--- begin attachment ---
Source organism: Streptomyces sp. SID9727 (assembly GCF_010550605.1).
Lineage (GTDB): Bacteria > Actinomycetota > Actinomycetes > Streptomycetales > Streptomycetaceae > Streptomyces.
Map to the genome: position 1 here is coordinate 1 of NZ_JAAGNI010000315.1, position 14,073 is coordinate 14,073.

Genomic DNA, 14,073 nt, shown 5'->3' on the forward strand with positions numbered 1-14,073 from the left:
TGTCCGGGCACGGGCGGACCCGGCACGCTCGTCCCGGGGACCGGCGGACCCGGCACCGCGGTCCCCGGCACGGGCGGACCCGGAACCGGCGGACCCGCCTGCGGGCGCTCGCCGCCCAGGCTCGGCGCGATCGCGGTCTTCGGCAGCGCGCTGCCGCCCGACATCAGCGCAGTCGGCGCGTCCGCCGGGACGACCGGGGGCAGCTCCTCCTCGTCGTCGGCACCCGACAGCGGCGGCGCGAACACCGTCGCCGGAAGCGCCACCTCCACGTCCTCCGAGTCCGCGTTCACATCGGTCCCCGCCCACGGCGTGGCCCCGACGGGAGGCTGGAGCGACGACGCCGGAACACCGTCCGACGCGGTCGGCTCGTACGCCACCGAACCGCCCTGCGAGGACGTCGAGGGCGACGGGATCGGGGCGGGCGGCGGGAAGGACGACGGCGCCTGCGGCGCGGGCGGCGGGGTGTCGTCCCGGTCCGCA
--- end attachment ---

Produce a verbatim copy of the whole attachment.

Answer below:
Source organism: Streptomyces sp. SID9727 (assembly GCF_010550605.1).
Lineage (GTDB): Bacteria > Actinomycetota > Actinomycetes > Streptomycetales > Streptomycetaceae > Streptomyces.
Map to the genome: position 1 here is coordinate 1 of NZ_JAAGNI010000315.1, position 14,073 is coordinate 14,073.

Genomic DNA, 14,073 nt, shown 5'->3' on the forward strand with positions numbered 1-14,073 from the left:
TGTCCGGGCACGGGCGGACCCGGCACGCTCGTCCCGGGGACCGGCGGACCCGGCACCGCGGTCCCCGGCACGGGCGGACCCGGAACCGGCGGACCCGCCTGCGGGCGCTCGCCGCCCAGGCTCGGCGCGATCGCGGTCTTCGGCAGCGCGCTGCCGCCCGACATCAGCGCAGTCGGCGCGTCCGCCGGGACGACCGGGGGCAGCTCCTCCTCGTCGTCGGCACCCGACAGCGGCGGCGCGAACACCGTCGCCGGAAGCGCCACCTCCACGTCCTCCGAGTCCGCGTTCACATCGGTCCCCGCCCACGGCGTGGCCCCGACGGGAGGCTGGAGCGACGACGCCGGAACACCGTCCGACGCGGTCGGCTCGTACGCCACCGAACCGCCCTGCGAGGACGTCGAGGGCGACGGGATCGGGGCGGGCGGCGGGAAGGACGACGGCGCCTGCGGCGCGGGCGGCGGGGTGTCGTCCCGGTCCGCA